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WEDNESDAY, March 12, 2014 (HealthDay News) -- Surgical safety checklists have been hailed as powerful tools that help reduce deaths and complications, but these lists may not be all they're cracked up to be, Canadian researchers report.
Despite earlier studies that showed a 50 percent reduction in deaths by using such checklists for surgeries, these researchers found no significant difference in the rate of deaths and complications before and after the checklists were introduced.
The checklists were designed to get the surgical team to work together and to take the time to be sure of the patient's identity, the procedure to be done and what equipment will be needed. Also included was an accounting of all the surgical instruments after the operation.
"We couldn't identify a measurable improvement with checklists," said lead researcher Dr. David Urbach, a professor of surgery and health policy at the University of Toronto.
One problem might be mandating the use of a checklist, as was done in Canada, without getting hospitals to buy into the program, he said.
"It's one thing if hospitals develop these things on their own, where people are motivated and engaged," Urbach said. "That can transform a culture and make it more safety-conscious. If it is mandated, it may not achieve the same result."
It could also be that the first studies done on the benefits of checklists painted too rosy a picture of their benefit, Urbach said. "It may not be possible to achieve the results detected in those studies," he said.
Those first studies suggested that checklists could cut the risk of dying in half. "That's a really big effect," Urbach said. "Very few things reduce something by 50 percent."
Urbach said he still believes in the value of checklists as a way of bringing the surgical team together to talk about the patient. "There is probably a lot of value in checklists, even if it can't be measured in terms of reducing the risk of bad outcomes," he said.
The report was published in the March 13 issue of the New England Journal of Medicine.
Dr. Lucian Leape, an adjunct professor of health policy at the Harvard School of Public Health, wrote an editorial accompanying the study in the journal. "The surgical checklist is a powerful tool for reducing complications and deaths, but it only works if you use it right," Leape said.
Implementing the use of a checklist is not easy, he said. "It requires people to change a lot of the ways they do things. It's difficult to do, and it takes time to see the effects," he said.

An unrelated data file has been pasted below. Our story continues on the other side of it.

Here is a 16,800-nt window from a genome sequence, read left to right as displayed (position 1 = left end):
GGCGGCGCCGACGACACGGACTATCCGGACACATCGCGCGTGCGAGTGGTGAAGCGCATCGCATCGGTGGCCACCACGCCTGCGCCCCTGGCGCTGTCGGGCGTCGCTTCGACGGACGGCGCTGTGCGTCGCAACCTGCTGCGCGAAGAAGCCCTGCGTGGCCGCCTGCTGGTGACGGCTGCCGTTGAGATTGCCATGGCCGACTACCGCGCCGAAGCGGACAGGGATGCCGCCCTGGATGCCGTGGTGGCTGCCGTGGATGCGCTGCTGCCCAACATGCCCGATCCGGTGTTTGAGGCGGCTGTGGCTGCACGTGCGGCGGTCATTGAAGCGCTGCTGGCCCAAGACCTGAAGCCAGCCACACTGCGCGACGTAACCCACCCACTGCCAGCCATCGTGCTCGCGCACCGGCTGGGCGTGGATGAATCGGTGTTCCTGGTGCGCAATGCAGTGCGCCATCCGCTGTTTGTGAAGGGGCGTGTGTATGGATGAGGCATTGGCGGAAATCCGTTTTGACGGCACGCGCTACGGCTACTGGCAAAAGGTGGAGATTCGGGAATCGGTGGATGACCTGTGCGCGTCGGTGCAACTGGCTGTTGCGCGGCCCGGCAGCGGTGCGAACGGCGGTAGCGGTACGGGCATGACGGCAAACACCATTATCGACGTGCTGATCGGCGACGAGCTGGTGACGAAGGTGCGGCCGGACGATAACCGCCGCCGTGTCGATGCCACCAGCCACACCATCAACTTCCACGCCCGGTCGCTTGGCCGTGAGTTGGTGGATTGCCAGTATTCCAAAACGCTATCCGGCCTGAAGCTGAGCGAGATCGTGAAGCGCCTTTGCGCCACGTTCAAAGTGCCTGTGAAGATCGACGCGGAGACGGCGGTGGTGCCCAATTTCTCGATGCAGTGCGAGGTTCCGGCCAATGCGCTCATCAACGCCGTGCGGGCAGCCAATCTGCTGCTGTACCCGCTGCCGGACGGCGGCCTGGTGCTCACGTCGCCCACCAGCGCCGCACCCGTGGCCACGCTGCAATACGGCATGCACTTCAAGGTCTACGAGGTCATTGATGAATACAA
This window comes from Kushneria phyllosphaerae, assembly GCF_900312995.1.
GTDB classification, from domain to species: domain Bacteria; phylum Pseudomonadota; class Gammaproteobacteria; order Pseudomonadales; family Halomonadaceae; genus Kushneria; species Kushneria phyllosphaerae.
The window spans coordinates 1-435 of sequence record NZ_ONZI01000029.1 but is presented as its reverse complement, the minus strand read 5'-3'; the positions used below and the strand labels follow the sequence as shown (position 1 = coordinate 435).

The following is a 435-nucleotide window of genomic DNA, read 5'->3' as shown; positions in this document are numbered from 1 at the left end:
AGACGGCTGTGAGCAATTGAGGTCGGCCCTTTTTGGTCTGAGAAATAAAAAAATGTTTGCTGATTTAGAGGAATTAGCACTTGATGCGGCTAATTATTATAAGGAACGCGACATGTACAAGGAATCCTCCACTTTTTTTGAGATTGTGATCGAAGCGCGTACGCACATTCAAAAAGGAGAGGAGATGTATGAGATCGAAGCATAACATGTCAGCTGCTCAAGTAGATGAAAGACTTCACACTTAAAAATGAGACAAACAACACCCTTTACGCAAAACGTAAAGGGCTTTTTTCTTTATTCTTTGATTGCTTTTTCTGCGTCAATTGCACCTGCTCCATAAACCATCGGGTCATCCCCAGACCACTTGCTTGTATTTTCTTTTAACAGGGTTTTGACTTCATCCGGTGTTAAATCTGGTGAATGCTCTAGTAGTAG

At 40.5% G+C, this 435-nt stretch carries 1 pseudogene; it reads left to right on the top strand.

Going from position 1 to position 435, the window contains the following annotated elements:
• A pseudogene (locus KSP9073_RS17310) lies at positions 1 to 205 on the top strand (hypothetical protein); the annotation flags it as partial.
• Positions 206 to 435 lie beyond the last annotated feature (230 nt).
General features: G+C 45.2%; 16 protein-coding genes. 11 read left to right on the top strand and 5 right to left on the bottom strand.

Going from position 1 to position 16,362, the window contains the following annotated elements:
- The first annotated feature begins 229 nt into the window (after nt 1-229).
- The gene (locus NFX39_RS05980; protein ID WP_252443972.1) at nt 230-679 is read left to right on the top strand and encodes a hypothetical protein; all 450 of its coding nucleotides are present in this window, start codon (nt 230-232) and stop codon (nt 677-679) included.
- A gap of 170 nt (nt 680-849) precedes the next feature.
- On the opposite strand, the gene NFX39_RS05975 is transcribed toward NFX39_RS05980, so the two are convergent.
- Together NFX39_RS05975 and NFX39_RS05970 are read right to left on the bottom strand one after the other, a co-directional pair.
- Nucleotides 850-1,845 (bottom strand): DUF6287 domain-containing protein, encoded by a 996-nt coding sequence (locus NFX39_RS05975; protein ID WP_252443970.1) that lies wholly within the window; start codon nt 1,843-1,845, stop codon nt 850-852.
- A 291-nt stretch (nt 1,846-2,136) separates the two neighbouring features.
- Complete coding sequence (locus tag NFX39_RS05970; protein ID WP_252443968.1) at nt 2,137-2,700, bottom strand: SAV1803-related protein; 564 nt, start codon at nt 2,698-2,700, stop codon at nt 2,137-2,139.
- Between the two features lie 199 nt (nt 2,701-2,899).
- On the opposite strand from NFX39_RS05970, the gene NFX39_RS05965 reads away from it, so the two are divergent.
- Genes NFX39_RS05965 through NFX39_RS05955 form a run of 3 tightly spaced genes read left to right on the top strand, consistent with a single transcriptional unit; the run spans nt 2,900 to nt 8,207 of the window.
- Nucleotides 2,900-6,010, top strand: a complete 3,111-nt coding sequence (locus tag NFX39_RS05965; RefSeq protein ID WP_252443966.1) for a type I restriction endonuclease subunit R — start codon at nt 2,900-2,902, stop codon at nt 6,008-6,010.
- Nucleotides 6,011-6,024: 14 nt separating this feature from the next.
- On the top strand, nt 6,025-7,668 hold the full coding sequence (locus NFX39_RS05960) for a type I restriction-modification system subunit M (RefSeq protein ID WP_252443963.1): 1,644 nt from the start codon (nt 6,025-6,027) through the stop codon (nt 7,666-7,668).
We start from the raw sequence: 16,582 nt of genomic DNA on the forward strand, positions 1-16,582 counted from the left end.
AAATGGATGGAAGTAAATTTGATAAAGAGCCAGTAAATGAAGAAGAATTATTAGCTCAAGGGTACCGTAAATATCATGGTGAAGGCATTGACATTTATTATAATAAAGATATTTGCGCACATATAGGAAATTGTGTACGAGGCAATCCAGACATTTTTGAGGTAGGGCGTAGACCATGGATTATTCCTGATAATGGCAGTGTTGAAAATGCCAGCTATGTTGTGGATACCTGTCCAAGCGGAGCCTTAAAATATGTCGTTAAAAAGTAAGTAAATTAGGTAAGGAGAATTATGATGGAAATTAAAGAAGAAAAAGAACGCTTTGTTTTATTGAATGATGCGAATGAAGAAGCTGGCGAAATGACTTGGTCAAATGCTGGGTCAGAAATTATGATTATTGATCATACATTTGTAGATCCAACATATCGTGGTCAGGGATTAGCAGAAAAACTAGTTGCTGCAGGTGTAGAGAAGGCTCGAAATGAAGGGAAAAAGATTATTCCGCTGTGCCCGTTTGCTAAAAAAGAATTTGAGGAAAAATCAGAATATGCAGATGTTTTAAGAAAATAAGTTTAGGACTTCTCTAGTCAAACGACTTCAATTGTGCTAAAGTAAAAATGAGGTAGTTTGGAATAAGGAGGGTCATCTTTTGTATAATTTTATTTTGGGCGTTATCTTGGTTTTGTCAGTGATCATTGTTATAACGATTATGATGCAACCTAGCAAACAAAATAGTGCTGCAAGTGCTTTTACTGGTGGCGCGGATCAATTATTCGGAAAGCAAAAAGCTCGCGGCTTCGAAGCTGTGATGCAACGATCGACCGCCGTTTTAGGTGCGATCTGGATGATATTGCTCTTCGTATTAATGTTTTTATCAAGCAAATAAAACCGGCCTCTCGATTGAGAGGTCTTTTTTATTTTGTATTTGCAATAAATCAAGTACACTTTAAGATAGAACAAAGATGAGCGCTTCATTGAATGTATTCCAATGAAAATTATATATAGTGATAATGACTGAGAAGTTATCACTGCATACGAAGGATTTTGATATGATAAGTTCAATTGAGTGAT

The checklist most commonly used is one created by the World Health Organization. Its list is divided into three parts.
The first part includes steps to be taken before anesthesia, including verifying the patient's identity, medical condition and the procedure.
The second part, called a "timeout," takes place before the first incision. During this time, everybody introduces themselves. The surgeon and others confirm what they are going to do and check that all necessary medications and any special patient needs are in place.
Finally, before the patient leaves the operating room, all instruments and sponges are accounted for, any blood for lab tests is labeled and any problems are discussed. The doctor reviews any concerns about the patient's recovery and management.
Leape said the WHO checklist is a guide, and each hospital needs to adjust it to make it work for them. "The point is to make it your own," he said. "In the process of making it your own, you really develop a lot more teamwork, and that's what I think really makes a difference."
The problem in all areas of patient safety is how to get hospitals to improve their performance, Leape said.
"We are still looking for the answer for that," he said. "It's a culture change, and culture change has to be driven by the leadership."
He said some combination of incentives and sanctions might be needed.
For the study, Urbach and his colleagues surveyed all hospitals that perform surgery in Canada's Ontario Province. They took data on deaths and surgical complications, comparing the three months before and the three months after checklists were introduced.
During the three months before checklists were used, there were about 109,000 procedures. In the three months after checklists were put in place, there were about 106,000.
The researchers found that before the use of checklists, 0.71 percent of surgical patients died in the hospital or in the month after their operation. After the checklists were introduced, 0.65 percent of patients died.
The rate of complications was 3.86 percent before the use of checklists and 3.82 percent after, they said.
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SOURCES: David Urbach, M.D., professor, surgery and health policy, University of Toronto; Lucian Leape, M.D., adjunct professor, health policy, Harvard School of Public Health, Boston; March 13, 2014, New England Journal of Medicine